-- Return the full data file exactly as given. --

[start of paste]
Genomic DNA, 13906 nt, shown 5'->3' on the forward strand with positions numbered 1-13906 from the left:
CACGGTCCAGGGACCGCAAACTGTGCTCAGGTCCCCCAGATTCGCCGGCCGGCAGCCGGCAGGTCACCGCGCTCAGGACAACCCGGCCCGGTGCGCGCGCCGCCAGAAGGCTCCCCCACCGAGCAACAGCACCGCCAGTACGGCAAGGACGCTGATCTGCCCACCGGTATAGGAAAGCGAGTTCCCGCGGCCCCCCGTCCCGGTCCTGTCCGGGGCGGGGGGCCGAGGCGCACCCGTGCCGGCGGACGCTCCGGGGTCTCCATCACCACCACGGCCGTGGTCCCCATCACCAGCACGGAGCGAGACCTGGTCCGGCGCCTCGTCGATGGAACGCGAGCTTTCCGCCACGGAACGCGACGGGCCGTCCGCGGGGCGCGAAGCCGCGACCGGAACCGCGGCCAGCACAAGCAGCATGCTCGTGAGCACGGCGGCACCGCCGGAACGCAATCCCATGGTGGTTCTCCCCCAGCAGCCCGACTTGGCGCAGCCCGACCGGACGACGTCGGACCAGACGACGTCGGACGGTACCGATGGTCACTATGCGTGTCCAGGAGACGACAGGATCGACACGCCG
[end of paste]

Genomic DNA, 13906 nt, shown 5'->3' on the forward strand with positions numbered 1-13906 from the left:
CACGGTCCAGGGACCGCAAACTGTGCTCAGGTCCCCCAGATTCGCCGGCCGGCAGCCGGCAGGTCACCGCGCTCAGGACAACCCGGCCCGGTGCGCGCGCCGCCAGAAGGCTCCCCCACCGAGCAACAGCACCGCCAGTACGGCAAGGACGCTGATCTGCCCACCGGTATAGGAAAGCGAGTTCCCGCGGCCCCCCGTCCCGGTCCTGTCCGGGGCGGGGGGCCGAGGCGCACCCGTGCCGGCGGACGCTCCGGGGTCTCCATCACCACCACGGCCGTGGTCCCCATCACCAGCACGGAGCGAGACCTGGTCCGGCGCCTCGTCGATGGAACGCGAGCTTTCCGCCACGGAACGCGACGGGCCGTCCGCGGGGCGCGAAGCCGCGACCGGAACCGCGGCCAGCACAAGCAGCATGCTCGTGAGCACGGCGGCACCGCCGGAACGCAATCCCATGGTGGTTCTCCCCCAGCAGCCCGACTTGGCGCAGCCCGACCGGACGACGTCGGACCAGACGACGTCGGACGGTACCGATGGTCACTATGCGTGTCCAGGAGACGACAGGATCGACACGCCG